I just watched a Glenn Beck impersonation. Can you tell?

  3. Beautifully written.

    I have “EII” on my shelf, too. Equally unread. I’ve tried it, but never been in the mood so far.

    I don’t know if I have the strength to go veggie, though. I commend the effort, however far it goes.

    1. I always buy books with good intentions but it’s true that you have to have a specific mood to read a specific book and that doesn’t come around very often. Still, I feel guilty when I think about all the books I SHOULD be reading.

      Again with the whole vegetarian thing. I have good intentions. We’ll see how far I can take it. Maybe I’ll be an angry vegan someday… never know.

  4. Ah I’m so jealous! He is one of my all-time favorite authors. You absolutely must read his work. I know you would like it. Also his wife wrote one of my favorite books as well, “The History of Love,” which only makes me love them collectively more. Aren’t accidental nights like this the best!?

    On a related note, I’ve been reading excerpts from his book and have been looking forward to picking it up. A single chapter alone was enough to make me re-think my entire diet. I love cheeseburgers too, but I’m trying hard to phase it all out.

  5. I’m so thrilled to hear that you went and that he made such an impression. I have a friend in Los Angeles who will be seeing him this weekend. She’s a hardcore vegetarian and the two of us have been following Foer’s work for awhile.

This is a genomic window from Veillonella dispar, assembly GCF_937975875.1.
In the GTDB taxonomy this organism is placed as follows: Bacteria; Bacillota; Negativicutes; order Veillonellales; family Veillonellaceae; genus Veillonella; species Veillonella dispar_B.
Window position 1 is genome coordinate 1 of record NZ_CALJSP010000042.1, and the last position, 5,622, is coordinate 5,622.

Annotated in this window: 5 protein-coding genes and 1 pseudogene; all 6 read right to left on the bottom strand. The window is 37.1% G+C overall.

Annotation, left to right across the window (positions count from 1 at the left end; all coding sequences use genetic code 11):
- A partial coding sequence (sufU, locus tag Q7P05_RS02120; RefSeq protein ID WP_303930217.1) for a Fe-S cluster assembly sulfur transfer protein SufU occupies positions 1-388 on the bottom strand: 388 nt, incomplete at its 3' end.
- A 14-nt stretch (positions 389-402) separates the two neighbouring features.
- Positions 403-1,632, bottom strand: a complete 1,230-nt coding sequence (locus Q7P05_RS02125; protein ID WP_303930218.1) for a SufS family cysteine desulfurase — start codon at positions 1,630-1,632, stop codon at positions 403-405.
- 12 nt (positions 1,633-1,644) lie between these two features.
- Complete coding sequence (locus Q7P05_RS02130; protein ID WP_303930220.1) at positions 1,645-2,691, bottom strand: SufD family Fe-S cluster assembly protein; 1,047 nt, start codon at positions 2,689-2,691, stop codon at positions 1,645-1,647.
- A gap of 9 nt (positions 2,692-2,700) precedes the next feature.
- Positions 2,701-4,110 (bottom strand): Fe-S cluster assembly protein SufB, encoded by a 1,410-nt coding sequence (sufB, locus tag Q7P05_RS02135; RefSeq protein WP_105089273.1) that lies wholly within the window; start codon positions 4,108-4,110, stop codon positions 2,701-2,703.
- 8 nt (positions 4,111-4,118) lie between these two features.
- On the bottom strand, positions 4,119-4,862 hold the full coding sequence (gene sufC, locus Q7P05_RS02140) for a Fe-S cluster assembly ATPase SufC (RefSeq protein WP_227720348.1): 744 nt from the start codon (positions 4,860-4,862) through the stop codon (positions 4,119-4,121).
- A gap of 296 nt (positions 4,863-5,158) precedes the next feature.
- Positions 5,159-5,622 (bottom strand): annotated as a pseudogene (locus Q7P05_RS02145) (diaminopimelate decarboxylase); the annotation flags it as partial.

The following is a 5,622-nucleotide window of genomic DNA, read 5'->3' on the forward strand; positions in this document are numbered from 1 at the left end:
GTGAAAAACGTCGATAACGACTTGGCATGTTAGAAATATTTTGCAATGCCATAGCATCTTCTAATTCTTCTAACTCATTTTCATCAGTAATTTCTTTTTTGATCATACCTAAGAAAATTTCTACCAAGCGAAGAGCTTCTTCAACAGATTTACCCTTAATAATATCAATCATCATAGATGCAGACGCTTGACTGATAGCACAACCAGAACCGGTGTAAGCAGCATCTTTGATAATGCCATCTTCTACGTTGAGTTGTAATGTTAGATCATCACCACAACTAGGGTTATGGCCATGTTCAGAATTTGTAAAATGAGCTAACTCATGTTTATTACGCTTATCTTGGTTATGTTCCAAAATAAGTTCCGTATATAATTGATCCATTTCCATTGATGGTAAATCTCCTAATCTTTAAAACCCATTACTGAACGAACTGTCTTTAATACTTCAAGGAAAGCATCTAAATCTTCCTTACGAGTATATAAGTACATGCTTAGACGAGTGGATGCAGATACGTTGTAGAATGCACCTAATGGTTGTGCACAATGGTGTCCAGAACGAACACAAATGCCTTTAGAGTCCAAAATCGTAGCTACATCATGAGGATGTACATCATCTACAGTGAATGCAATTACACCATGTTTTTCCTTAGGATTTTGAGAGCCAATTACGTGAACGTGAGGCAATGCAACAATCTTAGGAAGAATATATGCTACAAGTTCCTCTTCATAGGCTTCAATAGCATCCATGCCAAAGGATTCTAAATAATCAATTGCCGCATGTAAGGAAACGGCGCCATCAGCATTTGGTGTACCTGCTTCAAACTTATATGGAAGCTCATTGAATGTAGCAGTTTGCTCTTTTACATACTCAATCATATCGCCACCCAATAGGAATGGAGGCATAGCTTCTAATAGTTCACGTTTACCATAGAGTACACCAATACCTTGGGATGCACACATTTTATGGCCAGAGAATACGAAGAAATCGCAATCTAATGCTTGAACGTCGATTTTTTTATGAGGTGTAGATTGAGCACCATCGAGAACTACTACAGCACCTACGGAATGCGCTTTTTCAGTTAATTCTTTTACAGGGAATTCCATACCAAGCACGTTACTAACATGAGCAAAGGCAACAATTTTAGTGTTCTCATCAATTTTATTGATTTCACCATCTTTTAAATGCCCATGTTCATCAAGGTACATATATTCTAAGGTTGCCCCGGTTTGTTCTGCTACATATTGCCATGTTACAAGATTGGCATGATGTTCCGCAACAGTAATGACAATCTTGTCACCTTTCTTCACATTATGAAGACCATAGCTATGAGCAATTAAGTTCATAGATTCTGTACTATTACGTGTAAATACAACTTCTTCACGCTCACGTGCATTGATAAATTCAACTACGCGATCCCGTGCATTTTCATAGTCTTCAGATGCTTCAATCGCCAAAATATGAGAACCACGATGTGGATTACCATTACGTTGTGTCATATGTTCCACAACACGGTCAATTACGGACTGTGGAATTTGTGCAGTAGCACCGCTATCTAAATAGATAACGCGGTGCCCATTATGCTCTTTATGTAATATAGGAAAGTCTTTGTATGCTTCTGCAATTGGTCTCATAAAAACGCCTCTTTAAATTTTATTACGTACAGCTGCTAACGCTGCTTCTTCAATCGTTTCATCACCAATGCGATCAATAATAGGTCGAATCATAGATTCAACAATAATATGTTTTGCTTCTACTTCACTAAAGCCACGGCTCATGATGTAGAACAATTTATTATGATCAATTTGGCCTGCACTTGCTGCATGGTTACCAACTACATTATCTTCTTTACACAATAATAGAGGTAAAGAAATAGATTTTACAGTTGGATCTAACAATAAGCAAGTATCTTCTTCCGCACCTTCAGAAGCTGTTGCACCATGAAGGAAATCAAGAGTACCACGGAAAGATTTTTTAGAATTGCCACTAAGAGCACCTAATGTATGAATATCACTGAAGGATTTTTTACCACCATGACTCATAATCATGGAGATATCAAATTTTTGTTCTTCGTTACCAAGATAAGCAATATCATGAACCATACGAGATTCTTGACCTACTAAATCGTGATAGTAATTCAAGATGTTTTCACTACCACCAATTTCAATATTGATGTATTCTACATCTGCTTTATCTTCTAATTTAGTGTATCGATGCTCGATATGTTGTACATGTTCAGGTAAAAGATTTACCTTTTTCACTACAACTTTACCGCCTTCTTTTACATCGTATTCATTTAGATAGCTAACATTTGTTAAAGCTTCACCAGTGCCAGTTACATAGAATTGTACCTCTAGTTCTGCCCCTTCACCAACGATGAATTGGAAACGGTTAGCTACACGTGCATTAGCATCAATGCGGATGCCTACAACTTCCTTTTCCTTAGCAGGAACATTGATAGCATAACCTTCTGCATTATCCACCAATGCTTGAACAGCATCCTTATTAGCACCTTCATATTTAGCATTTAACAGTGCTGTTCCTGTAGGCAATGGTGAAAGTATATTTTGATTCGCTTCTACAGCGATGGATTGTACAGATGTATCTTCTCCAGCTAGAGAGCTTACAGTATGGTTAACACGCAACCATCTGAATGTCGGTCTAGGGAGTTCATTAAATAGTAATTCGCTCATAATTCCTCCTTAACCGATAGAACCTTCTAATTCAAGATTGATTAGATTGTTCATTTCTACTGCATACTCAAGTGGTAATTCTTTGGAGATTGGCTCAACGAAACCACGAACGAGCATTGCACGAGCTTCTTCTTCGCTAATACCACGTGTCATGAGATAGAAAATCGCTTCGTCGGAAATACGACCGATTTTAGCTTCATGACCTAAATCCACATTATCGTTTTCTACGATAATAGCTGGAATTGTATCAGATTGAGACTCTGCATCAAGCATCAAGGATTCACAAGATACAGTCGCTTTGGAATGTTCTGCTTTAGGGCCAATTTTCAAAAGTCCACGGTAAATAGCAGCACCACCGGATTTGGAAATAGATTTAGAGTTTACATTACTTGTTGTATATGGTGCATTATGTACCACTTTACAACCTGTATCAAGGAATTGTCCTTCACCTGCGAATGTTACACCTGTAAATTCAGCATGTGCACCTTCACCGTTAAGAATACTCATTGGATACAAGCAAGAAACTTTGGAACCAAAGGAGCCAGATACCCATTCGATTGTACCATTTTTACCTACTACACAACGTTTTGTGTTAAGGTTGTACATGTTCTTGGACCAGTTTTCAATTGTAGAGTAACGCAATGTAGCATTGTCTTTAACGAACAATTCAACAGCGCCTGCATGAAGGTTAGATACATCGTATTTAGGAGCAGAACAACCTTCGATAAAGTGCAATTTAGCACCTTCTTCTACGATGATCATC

I was vegetarian for almost ten years. Then I started having The Craving and I gave in. I try to eat meat as mindfully as possible. I only buy well treated, grass fed, farm raised, etc. etc. And, in general, I feel okay about it.

    Are you planning on reading the book? I’d love to hear what you think. Great post, as always…

  6. Ok I am really jealous that you got to see this guy talk! Everything is illuminated and Extremely loud and incredibly close are two of my most favorite books ever. You must read them!!! I have really been wanting to read Eating Animals, and now it’s next on my list.

  7. Your food choices do have an impact; but going vegan or veggie doesn’t even touch the problem of synthetic produce that the author complains of. (Ignoring for a moment that we are not a vegetarian species.)

    Google Haber-Bosch. (You’re a synthetic person. 🙂 )

    The real dilemma is that the planet cannot sustain the current population without synthetics. (Mind, I do agree that processed food is hinkey; I just think that the claim that angry vegans are more natural is funny. )

  8. The thing about honor systems if you have to join in and believe in the honor of others or it all falls apart. Some people will, always, cheat. But some won’t. If we assume the worst is dominant, it will become dominant.

    So, I buy cage-free 😉